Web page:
Other Titles: Killing Us Softly Four Advertising's Image of Women Responsibility: a Media Education Foundation production ; directed by Sut Jhally. This is short documentary, only 45 minutes. Before buying, find out who is making products and what messages those companies are sending or supporting. In this ad she becomes part of a video game. Kilbourne urges viewers to change their attitudes and become 'citizens,' not consumers. Well, now an updated version of Killing Us Softly is out.
This distorted message promotes the view that men are violent, and anything feminine in men is negative. Well, now an updated version of Killing Us Softly is out. Her writing and research have made her a recognized expert in the field. There is also more discussion of obesity and weight loss and passing remarks on ideas about ugliness and aging in our society. First and foremost, advertising often dismembers the female body. Description: 1 videodisc 45 min.
With those example, there is no way anyone could contradict her. With skill, humor and acuteness, Kilbourne encourages action against these society -- weakening images. Against the backdrop of a popular culture that glamorizes and normalizes excessive drinking and high-risk behaviors, Spin the Bottle explores the role alcohol plays in college life. By bringing Kilbourne's groundbreaking analysis up to date, Killing Us Softly 4 stands to challenge a new generation of students to take advertising seriously, and to think critically about popular culture and its relationship to sexism, eating disorders, and gender violence. Running time 30 min 1979 original title Country United States Language English Killing Us Softly: Advertising's Image of Women is an American documentary by , , Patricia Stallone, and Joseph Vitagliano, based on a lecture by and distributed by Cambridge Documentary Films, Inc. They clapped when the video ended! By bringing Kilbourne's groundbreaking analysis up to date, Killing Us Softly 4 stands to challenge a new generation of students to take advertising seriously, and to think critically about popular culture and its relationship to sexism, eating disorders, and gender violence. Women learn from a very early age that we must spend enormous amounts of time, energy and above all money, striving to achieve this look and feeling ashamed and guilty when we fail.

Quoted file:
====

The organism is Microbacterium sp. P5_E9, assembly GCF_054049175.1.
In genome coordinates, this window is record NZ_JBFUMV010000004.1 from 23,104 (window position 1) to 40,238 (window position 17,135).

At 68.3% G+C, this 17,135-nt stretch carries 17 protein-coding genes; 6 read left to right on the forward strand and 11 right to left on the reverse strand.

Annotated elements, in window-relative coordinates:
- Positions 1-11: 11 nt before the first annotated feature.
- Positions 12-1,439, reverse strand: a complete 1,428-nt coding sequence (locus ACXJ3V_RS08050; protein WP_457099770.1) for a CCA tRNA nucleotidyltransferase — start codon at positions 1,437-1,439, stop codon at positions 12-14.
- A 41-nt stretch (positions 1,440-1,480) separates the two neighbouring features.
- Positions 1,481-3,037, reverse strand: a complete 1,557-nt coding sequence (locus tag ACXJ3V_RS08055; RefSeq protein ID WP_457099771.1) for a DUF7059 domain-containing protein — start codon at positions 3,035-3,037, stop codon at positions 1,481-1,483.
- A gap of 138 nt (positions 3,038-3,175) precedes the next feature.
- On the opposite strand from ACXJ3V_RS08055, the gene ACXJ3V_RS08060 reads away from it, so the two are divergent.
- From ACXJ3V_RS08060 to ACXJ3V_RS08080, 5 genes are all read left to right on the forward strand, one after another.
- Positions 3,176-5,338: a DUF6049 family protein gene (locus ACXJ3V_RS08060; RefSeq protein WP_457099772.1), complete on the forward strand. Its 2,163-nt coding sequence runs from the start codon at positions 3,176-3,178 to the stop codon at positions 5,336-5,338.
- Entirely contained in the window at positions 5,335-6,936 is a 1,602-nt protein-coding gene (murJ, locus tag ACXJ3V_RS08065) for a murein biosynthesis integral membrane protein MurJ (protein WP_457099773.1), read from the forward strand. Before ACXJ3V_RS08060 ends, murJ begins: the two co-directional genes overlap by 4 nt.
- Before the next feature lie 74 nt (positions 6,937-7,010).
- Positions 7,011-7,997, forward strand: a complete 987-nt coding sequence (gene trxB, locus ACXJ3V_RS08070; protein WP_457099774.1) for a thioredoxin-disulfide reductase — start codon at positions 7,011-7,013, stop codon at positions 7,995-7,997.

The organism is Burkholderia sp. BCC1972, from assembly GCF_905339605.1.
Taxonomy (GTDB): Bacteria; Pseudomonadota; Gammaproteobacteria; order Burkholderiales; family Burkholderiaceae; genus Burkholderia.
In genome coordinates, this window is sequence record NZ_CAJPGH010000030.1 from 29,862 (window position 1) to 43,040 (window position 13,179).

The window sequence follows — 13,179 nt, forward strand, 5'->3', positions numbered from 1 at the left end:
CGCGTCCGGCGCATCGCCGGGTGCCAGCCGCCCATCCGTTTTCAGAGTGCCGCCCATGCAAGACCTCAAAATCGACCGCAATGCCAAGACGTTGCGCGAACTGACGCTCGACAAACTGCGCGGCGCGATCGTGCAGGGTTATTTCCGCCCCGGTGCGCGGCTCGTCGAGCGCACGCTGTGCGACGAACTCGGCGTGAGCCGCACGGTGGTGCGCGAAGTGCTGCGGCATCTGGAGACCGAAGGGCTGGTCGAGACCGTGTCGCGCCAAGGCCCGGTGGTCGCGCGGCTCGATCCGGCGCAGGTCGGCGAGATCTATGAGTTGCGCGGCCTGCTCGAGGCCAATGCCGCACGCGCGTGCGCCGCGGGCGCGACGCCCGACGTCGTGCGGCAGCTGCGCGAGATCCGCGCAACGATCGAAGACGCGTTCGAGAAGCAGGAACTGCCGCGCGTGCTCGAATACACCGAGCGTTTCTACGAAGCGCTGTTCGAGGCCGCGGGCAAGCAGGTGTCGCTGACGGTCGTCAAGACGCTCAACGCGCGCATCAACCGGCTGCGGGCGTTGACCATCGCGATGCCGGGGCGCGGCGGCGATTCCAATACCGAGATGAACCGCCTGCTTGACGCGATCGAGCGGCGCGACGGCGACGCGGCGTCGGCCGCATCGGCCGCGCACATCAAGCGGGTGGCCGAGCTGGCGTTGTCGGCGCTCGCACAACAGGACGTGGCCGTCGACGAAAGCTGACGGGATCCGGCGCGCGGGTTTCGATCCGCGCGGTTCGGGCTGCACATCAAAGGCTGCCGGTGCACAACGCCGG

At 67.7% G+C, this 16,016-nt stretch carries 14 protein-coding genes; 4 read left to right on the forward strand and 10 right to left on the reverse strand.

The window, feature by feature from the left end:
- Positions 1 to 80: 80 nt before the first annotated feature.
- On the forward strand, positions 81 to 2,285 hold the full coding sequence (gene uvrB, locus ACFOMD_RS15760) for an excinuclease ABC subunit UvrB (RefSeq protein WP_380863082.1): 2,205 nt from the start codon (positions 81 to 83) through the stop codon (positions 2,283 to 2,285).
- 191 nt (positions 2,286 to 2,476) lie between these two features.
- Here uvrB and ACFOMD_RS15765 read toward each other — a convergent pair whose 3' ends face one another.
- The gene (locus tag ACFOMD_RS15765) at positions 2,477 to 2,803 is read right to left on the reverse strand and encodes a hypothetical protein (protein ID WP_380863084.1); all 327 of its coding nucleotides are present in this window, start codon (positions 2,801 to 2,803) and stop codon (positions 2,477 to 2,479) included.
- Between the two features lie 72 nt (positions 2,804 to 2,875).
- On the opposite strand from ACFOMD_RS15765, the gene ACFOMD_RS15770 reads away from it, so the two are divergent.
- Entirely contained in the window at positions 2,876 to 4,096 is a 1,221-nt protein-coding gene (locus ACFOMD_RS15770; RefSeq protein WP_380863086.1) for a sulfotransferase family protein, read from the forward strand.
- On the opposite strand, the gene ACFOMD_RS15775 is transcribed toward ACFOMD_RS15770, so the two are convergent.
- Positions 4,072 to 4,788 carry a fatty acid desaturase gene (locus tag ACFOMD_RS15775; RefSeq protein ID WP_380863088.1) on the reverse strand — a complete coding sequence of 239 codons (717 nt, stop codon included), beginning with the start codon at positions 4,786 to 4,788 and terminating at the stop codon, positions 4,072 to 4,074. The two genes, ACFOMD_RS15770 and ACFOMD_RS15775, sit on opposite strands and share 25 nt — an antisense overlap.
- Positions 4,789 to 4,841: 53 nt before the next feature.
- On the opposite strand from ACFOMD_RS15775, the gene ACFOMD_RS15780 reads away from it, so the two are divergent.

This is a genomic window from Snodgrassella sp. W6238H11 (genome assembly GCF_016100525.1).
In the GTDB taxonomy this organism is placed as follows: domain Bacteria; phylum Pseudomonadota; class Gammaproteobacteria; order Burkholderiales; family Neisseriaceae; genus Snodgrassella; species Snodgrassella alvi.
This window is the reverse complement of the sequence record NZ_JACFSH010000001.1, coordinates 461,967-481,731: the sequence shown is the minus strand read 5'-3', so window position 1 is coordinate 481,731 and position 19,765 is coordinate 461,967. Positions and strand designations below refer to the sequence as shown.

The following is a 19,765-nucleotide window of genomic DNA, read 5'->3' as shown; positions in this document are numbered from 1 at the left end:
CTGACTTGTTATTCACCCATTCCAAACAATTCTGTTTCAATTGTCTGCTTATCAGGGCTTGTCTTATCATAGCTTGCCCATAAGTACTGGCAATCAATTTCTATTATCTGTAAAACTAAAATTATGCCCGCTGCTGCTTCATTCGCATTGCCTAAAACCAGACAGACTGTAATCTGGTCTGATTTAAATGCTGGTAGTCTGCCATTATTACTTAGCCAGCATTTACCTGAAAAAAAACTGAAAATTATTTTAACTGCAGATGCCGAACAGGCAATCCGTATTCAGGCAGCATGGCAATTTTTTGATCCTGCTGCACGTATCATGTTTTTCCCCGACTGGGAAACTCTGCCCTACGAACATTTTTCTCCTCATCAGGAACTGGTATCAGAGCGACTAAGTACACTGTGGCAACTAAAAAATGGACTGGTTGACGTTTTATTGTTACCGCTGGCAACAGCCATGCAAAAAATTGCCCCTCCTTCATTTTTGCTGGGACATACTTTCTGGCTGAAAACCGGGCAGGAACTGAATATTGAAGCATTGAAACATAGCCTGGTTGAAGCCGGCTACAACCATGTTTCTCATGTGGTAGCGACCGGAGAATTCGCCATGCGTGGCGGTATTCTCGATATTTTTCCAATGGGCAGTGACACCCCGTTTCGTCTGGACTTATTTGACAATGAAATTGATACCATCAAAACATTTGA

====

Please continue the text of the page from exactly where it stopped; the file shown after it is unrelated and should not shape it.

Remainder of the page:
The film marshals a range of new print and television advertisements to lay bare a stunning pattern of damaging gender stereotypes--images and messages that too often reinforce unrealistic, and unhealthy, perceptions of beauty, perfection, and sexuality. In this update of her pioneering Killing Us Softly series, Jean Kilbourne takes a fresh look at how advertising traffics in distorted and destructive ideals of femininity. As with the last film, the editing is excellent, and there are no technical issues. As Kilbourne states, these are public health issues. Award-winning media critics Jean Kilbourne and Jackson Katz examine the relationship between media, gender, and alcohol, while campus health professional speak about the impact of heavy drinking on the lives of students. This allows greater development of the themes and is still a good fit for a standard class period. Statistically, there are fewer consequences for men as a result of this objectification.
One of my students came up after class and said: 'This video just changed my life. In the late 1960s she began her exploration of the connection between advertising and several public health issues, including violence against women, eating disorders, and addiction, and launched a movement to promote media literacy as a way to prevent these problems. Featuring award-winning speaker Jean Kilbourne and advertising expert Rick Pollay, Pack of Lies challenges the biggest drug pushers around. Women, stop bringing down other women for no reason. Addressing the relationship between these images and the obsession of girls and women with dieting and thinness, Slim Hopes offers a new way to think about life-threatening eating disorders such as anorexia and bulimia, and it provides a well-documented critical perspective on the social impact of advertising. And the most important aspect of this flawlessness is that it can not be achieved, no one looks like this including her; and this is the truth, no one looks like this.